Donors are stepping in to ensure that nonprofits have the means to help residents struggling with layoffs as those same nonprofits face declining donations and shrinking staff.
In its first week, the Meriden-Wallingford Community Foundation Coronavirus Response Fund raised $70,000 toward its $200,000 goal.
“These wonderful gestures of immediate support are so heartwarming,” said George McGoldrick, United Way of Meriden and Wallingford board president. “Yes, we have a way to go to meet our initial goal of $200,000, but I am sure this will challenge others to join in the effort. There isn’t a person who doesn’t know of the devastation that coronavirus has caused...”
The United Way is administering the response fund with help from the Meriden-Wallingford Community Foundation. The Meriden Rotary Foundation and the Cuno Foundation gave $25,000 each; the Record-Journal Foundation gave $7,500; and the Ion Bank Foundation donated $4,000.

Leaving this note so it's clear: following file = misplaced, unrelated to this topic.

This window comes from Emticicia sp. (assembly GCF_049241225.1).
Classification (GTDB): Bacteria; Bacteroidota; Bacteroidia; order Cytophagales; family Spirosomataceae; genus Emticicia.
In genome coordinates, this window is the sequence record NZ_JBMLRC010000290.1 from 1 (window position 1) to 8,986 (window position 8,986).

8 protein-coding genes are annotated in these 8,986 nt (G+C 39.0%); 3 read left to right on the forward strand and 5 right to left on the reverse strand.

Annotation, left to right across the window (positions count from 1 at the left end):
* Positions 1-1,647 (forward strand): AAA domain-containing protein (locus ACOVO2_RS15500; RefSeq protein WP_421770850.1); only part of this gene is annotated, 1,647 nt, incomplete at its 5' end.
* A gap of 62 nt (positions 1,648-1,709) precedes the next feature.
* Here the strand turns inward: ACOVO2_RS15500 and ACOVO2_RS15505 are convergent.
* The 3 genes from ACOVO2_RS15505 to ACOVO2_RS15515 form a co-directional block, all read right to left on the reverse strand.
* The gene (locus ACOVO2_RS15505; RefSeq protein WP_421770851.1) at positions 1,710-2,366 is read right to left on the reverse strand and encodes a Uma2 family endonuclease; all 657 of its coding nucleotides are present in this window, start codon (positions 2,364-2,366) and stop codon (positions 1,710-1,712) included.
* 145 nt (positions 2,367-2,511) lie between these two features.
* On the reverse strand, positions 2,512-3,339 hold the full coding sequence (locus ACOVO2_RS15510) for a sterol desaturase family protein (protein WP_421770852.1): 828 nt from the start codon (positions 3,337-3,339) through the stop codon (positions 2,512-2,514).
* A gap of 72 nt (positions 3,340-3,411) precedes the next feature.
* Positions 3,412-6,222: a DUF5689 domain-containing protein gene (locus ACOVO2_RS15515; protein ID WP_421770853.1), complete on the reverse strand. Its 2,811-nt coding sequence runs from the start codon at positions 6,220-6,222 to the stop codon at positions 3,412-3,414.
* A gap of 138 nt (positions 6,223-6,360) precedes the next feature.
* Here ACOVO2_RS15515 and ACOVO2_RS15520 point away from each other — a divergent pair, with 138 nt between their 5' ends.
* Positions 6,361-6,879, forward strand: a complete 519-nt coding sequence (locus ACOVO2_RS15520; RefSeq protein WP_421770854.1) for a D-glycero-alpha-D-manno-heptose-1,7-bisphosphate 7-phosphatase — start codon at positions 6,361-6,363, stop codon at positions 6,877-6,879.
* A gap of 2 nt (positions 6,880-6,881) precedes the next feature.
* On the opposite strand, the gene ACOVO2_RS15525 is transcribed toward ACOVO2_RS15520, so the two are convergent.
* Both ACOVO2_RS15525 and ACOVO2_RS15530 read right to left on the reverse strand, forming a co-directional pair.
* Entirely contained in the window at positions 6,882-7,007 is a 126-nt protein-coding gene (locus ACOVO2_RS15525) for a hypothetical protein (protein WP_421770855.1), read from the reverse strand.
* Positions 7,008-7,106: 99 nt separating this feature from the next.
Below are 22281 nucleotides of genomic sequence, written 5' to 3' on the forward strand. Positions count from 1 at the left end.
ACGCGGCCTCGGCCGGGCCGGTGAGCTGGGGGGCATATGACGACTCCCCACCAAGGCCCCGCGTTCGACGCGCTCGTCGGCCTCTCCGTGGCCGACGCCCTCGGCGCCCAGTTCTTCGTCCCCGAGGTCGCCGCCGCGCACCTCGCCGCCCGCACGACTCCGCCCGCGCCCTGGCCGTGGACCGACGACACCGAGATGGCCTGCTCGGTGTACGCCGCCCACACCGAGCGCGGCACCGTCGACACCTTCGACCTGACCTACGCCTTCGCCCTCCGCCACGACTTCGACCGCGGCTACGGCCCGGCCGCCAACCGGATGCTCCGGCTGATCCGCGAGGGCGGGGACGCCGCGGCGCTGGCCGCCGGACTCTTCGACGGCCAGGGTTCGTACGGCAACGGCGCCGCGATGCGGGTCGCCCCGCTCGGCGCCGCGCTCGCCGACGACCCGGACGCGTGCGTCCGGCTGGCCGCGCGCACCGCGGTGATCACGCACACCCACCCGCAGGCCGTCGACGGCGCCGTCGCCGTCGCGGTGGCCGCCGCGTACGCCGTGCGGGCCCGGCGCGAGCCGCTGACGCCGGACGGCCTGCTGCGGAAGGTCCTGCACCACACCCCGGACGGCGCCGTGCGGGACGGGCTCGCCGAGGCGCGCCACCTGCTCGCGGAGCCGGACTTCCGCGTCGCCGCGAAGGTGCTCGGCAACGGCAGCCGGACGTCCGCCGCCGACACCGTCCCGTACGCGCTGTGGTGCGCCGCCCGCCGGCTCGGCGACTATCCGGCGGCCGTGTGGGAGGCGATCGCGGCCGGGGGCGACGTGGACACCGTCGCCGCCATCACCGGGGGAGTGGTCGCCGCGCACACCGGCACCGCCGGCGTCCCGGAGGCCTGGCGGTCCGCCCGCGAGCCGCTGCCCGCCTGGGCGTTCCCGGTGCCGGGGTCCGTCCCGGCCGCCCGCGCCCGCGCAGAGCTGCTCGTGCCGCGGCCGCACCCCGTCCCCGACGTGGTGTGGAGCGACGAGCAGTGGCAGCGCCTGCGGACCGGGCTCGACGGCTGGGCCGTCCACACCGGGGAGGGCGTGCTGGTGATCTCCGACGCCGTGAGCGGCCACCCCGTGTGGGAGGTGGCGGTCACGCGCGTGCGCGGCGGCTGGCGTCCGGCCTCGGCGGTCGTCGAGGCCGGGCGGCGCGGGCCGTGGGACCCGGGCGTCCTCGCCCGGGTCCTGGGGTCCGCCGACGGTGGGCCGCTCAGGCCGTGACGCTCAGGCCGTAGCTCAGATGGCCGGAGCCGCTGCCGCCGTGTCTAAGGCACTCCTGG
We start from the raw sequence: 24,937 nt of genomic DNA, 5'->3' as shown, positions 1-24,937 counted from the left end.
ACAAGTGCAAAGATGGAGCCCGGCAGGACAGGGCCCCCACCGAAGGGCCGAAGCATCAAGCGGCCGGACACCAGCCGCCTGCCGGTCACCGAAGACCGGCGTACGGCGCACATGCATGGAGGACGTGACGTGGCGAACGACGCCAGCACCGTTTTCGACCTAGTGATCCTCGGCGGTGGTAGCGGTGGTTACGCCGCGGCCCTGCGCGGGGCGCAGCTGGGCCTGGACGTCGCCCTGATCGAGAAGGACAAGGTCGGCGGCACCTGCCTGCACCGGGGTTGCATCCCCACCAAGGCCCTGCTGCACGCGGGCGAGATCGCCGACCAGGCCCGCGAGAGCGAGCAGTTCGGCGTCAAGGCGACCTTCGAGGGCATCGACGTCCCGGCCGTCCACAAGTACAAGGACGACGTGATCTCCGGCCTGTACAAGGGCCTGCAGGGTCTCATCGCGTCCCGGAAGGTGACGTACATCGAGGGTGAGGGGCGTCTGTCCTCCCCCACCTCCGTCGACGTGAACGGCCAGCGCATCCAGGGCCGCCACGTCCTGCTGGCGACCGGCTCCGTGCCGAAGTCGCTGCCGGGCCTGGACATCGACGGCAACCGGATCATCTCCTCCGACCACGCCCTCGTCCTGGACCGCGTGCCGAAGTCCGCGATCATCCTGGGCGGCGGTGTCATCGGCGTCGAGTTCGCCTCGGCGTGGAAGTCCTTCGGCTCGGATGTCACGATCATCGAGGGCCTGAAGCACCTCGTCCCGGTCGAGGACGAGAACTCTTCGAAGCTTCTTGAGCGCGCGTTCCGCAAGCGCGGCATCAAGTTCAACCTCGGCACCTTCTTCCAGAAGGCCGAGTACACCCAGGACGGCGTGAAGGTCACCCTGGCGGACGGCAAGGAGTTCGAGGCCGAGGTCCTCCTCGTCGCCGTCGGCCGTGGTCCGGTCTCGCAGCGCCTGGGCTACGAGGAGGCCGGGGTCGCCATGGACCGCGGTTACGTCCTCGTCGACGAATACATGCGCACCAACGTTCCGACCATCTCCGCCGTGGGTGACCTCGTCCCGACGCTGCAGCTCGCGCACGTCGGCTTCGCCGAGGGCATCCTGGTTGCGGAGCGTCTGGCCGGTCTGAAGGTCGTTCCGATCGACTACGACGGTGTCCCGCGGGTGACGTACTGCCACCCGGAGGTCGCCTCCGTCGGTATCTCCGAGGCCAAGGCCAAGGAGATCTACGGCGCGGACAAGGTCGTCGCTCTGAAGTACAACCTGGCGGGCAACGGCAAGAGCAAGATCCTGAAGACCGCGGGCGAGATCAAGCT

“Our foundation board wanted to set the pace immediately so we could encourage other organizations and individuals to join us in this incredibly critical effort,” Meriden Rotary Club member Ty Bongiovani said in a statement. “Thousands are really hurting already, and with every day, the need grows. We need to get these neighbors help.”
Maria Harlow, executive director of the United Way of Meriden and Wallingford, said based on pledges she expects to fund to go over $100,000 this week.
Nonprofits are seeing a demand for food and rent assistance. At the same time, much of the revenue nonprofits rely on comes fundraising events that have been canceled because of the pandemic. Volunteers and giving has also been hurt by businesses closing their buildings as employees work from home.
“We don’t want to see nonprofits have to close due to this situation … we want them to continue being able to serve the community,” Harlow said.
John Augustyn, co-chair of the response fund and president of the Meriden-Wallingford Community Foundation, said those who have been impacted need help from neighbors.
“The middle name of our fund is ‘community’ for a reason,” he said. “We need donations from everyone who can possibly help. None of us have ever faced anything quite like this. If you’re still employed, we need you to help someone who has lost their job.”